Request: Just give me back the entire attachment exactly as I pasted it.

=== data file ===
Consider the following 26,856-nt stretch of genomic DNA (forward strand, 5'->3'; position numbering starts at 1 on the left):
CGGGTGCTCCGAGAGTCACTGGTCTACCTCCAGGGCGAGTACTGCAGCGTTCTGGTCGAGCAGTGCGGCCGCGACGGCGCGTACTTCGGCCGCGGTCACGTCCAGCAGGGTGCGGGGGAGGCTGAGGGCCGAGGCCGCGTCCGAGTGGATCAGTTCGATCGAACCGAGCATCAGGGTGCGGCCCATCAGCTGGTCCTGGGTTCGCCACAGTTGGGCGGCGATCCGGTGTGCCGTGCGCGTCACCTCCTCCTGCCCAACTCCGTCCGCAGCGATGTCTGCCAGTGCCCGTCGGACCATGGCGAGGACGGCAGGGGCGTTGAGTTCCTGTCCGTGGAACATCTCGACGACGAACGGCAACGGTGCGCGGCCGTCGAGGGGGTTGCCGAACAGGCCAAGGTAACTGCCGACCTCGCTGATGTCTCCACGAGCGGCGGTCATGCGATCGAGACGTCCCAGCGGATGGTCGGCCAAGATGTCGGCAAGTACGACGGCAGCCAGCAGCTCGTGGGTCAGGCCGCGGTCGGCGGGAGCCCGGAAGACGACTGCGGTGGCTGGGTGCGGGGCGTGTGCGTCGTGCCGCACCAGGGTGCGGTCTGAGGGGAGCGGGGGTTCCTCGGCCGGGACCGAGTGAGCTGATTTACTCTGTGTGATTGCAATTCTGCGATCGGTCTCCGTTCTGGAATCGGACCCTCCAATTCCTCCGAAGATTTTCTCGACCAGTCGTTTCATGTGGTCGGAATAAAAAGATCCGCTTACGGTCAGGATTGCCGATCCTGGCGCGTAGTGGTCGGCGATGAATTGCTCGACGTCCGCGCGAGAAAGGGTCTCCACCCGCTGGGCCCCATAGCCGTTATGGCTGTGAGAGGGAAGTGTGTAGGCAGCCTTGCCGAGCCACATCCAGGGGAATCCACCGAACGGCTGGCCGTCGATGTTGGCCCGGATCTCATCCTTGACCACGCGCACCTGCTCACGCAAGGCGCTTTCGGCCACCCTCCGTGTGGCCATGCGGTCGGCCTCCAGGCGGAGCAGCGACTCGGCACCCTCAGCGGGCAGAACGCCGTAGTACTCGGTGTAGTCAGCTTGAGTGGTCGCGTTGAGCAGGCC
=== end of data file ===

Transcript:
Consider the following 26,856-nt stretch of genomic DNA (forward strand, 5'->3'; position numbering starts at 1 on the left):
CGGGTGCTCCGAGAGTCACTGGTCTACCTCCAGGGCGAGTACTGCAGCGTTCTGGTCGAGCAGTGCGGCCGCGACGGCGCGTACTTCGGCCGCGGTCACGTCCAGCAGGGTGCGGGGGAGGCTGAGGGCCGAGGCCGCGTCCGAGTGGATCAGTTCGATCGAACCGAGCATCAGGGTGCGGCCCATCAGCTGGTCCTGGGTTCGCCACAGTTGGGCGGCGATCCGGTGTGCCGTGCGCGTCACCTCCTCCTGCCCAACTCCGTCCGCAGCGATGTCTGCCAGTGCCCGTCGGACCATGGCGAGGACGGCAGGGGCGTTGAGTTCCTGTCCGTGGAACATCTCGACGACGAACGGCAACGGTGCGCGGCCGTCGAGGGGGTTGCCGAACAGGCCAAGGTAACTGCCGACCTCGCTGATGTCTCCACGAGCGGCGGTCATGCGATCGAGACGTCCCAGCGGATGGTCGGCCAAGATGTCGGCAAGTACGACGGCAGCCAGCAGCTCGTGGGTCAGGCCGCGGTCGGCGGGAGCCCGGAAGACGACTGCGGTGGCTGGGTGCGGGGCGTGTGCGTCGTGCCGCACCAGGGTGCGGTCTGAGGGGAGCGGGGGTTCCTCGGCCGGGACCGAGTGAGCTGATTTACTCTGTGTGATTGCAATTCTGCGATCGGTCTCCGTTCTGGAATCGGACCCTCCAATTCCTCCGAAGATTTTCTCGACCAGTCGTTTCATGTGGTCGGAATAAAAAGATCCGCTTACGGTCAGGATTGCCGATCCTGGCGCGTAGTGGTCGGCGATGAATTGCTCGACGTCCGCGCGAGAAAGGGTCTCCACCCGCTGGGCCCCATAGCCGTTATGGCTGTGAGAGGGAAGTGTGTAGGCAGCCTTGCCGAGCCACATCCAGGGGAATCCACCGAACGGCTGGCCGTCGATGTTGGCCCGGATCTCATCCTTGACCACGCGCACCTGCTCACGCAAGGCGCTTTCGGCCACCCTCCGTGTGGCCATGCGGTCGGCCTCCAGGCGGAGCAGCGACTCGGCACCCTCAGCGGGCAGAACGCCGTAGTACTCGGTGTAGTCAGCTTGAGTGGTCGCGTTGAGCAGGCC